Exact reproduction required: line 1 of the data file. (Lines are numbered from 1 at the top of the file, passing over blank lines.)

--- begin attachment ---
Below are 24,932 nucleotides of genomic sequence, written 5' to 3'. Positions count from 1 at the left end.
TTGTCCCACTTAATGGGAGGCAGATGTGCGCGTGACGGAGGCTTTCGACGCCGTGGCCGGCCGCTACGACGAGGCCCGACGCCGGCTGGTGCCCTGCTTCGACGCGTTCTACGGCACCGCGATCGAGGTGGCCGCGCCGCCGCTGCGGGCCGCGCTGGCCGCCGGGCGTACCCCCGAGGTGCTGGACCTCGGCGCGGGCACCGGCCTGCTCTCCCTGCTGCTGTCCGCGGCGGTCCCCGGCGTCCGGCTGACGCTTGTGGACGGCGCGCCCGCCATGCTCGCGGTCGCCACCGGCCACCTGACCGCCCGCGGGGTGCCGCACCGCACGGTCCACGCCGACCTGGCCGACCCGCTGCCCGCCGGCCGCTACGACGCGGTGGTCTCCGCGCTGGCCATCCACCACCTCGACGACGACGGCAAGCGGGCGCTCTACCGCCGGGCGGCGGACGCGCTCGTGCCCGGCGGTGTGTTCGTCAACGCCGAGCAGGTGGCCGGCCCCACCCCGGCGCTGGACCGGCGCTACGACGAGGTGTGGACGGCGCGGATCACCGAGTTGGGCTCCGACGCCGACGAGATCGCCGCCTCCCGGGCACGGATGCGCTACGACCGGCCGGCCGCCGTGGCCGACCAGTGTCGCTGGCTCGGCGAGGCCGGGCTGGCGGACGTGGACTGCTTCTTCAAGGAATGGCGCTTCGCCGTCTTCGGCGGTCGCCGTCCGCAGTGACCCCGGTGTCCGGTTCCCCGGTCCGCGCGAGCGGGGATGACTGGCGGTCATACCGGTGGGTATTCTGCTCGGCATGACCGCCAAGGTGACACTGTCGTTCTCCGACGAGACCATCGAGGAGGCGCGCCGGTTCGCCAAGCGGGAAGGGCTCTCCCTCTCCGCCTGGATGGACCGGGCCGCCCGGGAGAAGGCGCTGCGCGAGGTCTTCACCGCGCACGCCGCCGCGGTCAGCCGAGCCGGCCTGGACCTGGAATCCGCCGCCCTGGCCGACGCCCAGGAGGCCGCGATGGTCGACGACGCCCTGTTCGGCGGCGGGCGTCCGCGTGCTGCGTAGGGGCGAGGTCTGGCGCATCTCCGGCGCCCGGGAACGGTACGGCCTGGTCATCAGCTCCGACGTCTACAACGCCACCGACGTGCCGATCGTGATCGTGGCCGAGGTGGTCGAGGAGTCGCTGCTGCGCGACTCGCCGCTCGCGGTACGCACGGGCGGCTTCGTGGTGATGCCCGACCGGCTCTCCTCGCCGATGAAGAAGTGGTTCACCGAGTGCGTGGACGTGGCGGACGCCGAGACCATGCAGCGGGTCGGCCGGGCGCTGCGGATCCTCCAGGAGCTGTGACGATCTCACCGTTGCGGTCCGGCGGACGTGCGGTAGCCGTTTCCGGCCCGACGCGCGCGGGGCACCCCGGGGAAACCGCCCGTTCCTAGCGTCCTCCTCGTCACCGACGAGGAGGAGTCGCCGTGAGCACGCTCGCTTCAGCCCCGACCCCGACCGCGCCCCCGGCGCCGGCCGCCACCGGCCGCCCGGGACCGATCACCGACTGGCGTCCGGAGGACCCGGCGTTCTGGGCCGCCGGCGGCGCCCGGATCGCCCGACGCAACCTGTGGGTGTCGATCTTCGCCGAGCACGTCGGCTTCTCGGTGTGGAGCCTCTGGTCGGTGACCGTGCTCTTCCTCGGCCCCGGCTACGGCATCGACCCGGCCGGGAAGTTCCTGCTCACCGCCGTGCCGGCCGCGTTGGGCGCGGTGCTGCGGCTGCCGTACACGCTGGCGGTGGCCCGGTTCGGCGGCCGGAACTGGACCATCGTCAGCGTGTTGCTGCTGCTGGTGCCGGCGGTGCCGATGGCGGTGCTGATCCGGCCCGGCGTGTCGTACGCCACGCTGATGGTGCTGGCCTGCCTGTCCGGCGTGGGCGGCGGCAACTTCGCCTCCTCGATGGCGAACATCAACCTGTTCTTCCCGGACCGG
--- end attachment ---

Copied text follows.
Below are 24,932 nucleotides of genomic sequence, written 5' to 3'. Positions count from 1 at the left end.